“Stacy said it was just across from the yogurt place,” I told my mom.
I tried to cheer myself up. At least Dad sent cash, instead of having his new wife, Twila pick out something for me. At Christmas, she sent me some earrings from the dollar store and the most hideous sweater in the history of mankind. Seriously. The cat wouldn’t even sleep on it, and I left it in her basket for two weeks before I used it to wash the car. But Dad thinks she’s an expert because she’s only three years older than me.
At least summer break was coming up and I could work more hours at Grocer-Ama. If this place, Allbrands Refurbished Phones, didn’t have what I wanted, at least I had a $150 head start. Might have that mTalk by July. Bye-bye prepaid cheapo. I closed my eyes and tried to imagine a sleek new phone in my hand. Purple skin like Kaia’s or rhinestones like London’s?
The smell of freshly made waffle cones made my stomach growl.
“Want to get a yogurt first?” Mom asked.
“Okay.”
I ordered cheesecake and strawberry swirl. With sprinkles, of course.
“What are you getting?” I asked Mom.
“Oh, I’m just not really in the mood for something sweet right now.”
I knew she was lying. She’s always in the mood for something sweet. She was only working four days a week now, and money was tight.
I picked up an extra spoon from the basket on the counter. I put it in her hand on when we found a place to sit and I pushed the cup of yogurt to the middle of the table.
“Thanks, ba-Lauren.”
I prepared myself for disappointment as we walked across the corridor to the used phone store.
The man behind the counter looked kind of old, but he had blue-black hair and very dark eyes. Dying your hair after a certain age is just wrong.
“Is there something I can help you find?” he asked.
“Yeah.”
Mom cleared her throat.
“Yes, sir. Do you have any mTalks?”
“But of course.” He pointed to a display at the end of the counter.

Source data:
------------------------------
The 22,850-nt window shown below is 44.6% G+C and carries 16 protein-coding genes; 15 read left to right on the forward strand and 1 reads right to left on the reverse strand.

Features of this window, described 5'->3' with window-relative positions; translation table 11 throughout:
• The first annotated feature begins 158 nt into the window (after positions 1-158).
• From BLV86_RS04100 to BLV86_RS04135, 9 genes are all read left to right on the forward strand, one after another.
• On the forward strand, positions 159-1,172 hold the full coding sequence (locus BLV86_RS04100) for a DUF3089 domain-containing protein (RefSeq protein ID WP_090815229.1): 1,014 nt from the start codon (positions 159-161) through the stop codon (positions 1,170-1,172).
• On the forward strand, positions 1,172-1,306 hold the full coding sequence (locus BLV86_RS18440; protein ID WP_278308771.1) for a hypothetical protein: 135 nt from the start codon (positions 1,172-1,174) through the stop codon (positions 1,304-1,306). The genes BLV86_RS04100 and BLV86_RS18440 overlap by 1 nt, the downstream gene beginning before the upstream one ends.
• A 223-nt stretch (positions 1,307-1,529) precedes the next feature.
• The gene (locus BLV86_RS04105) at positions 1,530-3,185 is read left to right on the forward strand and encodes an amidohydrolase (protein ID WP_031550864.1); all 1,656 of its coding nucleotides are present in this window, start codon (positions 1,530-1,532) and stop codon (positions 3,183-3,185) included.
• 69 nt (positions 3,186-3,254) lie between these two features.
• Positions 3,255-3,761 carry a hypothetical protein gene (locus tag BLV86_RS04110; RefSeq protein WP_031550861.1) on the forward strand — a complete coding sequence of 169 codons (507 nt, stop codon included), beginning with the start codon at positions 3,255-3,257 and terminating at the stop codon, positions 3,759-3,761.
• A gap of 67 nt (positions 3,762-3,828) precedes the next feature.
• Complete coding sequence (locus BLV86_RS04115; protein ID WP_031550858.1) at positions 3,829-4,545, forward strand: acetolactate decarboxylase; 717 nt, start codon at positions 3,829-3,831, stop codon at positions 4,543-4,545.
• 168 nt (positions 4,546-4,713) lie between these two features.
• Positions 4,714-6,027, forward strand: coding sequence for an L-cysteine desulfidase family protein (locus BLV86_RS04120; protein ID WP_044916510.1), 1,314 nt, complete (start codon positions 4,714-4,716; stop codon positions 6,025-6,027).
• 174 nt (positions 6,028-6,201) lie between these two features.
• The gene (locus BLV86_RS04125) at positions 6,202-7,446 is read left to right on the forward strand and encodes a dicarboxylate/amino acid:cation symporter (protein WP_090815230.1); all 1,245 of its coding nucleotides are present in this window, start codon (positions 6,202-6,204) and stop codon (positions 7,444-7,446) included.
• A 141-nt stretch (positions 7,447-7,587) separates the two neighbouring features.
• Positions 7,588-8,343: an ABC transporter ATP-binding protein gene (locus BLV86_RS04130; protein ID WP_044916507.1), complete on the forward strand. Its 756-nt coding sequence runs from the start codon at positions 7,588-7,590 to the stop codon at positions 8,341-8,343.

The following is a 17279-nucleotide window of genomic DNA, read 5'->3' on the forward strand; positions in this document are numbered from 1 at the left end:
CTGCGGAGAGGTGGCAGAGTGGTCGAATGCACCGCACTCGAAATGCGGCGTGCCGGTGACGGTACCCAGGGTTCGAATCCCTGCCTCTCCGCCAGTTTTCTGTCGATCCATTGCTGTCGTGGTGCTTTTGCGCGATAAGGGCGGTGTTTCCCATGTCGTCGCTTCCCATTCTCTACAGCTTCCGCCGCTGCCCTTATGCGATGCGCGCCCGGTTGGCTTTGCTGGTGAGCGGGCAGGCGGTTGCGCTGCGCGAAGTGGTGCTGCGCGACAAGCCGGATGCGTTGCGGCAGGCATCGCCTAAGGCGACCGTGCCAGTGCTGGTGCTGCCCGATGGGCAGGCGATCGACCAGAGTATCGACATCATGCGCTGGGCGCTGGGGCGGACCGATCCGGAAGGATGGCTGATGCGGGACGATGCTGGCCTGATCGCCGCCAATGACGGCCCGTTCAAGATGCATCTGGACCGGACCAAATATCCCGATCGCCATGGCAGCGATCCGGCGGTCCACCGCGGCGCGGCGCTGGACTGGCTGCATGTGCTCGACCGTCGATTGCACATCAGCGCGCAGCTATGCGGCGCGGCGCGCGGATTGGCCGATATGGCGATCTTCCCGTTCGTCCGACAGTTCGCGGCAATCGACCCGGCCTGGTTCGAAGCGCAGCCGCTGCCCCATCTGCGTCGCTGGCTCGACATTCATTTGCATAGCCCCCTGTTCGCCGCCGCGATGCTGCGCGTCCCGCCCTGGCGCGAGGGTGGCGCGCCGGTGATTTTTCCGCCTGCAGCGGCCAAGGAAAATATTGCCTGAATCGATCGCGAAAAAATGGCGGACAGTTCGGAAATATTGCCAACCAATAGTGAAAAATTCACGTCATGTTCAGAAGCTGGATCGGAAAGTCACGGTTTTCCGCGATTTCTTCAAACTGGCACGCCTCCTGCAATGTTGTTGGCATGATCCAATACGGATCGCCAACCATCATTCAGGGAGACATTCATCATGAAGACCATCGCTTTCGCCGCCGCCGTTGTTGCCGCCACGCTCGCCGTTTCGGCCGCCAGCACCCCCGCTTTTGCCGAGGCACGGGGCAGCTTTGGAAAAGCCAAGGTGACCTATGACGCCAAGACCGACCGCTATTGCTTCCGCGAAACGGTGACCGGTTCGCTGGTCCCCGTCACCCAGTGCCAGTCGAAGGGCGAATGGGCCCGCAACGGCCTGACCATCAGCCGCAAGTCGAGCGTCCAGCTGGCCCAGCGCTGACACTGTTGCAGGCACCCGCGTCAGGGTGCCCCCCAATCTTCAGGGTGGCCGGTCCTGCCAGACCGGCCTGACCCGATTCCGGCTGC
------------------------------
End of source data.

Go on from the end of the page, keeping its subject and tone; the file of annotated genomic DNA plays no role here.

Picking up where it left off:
There it was. The newest model – the mTalk MultiFinity. Stacy was always going on about how great her mTalk was. It has the best apps, and blah, blah, blah. And she didn’t even have a MultiFinity. This one was only $75.
“What’s wrong with it?” It seemed way too good to be true.
“Ah. The MultiFinity. Scratch and dent.” He slid open the glass door and picked up the phone. When he flipped it over to show me the back, I could see what he meant. Two deep scratches ran from top to bottom and a little dimple slumped between them.
“The damage is only cosmetic,” the man said as he slipped in a battery. The phone vibrated and lit up.
“This is how you connect to the internet.” He pushed a button with a cube on it. Then he put it in my hands and went to talk to my mom.
I heard them talking about contracts and service plans, but I didn’t pay much attention. A news page flashed onto the screen. I navigated to my favorite band’s site. Steve, Justin and Zack, The Mercury Fish, appeared. Then I went to Stacy’s blog and left a comment.
No way I was leaving this thing in the store. With a skin, nobody would ever see the scratches. I started picking through the mTalk covers on the pegboard.
“I guess that means you want the phone, Lauren?” Mom asked, right behind me.
“Yes!” I hoped I hadn’t sounded too much like a kid.
“Thought so. They have a basic plan I think you can afford.”
“Kewl.” I went back to the skins. By the time Mom had finished all the paperwork, I found a blue metallic leopard print one that I liked.
My mother handed me a brochure when we got in the car. “This is what your plan covers. I do expect you to pay for this. No pay, no phone, understand?”
“Sure, Mom.” I was too busy putting the skin on and personalizing the phone to read the brochure. It would still be there later.
I went over to Stacy’s almost as soon as we got home.
“Hey, Stace! Look what I’ve got.”
“An mTalk? ‘Bout time.” She touched the screen. “How’d you score a MultiFinity?”
“Birthday fundage.”
Stacy cocked her head and looked at me. “From your dad? Did he sneak out while Twila wasn’t looking?”
“Don’t know. He sent a check. I cashed it.”
Just then, we heard the front door open and close. I looked up as Stacy’s brother came in.
“Hey, Jeff.” I said, trying to sound very casual.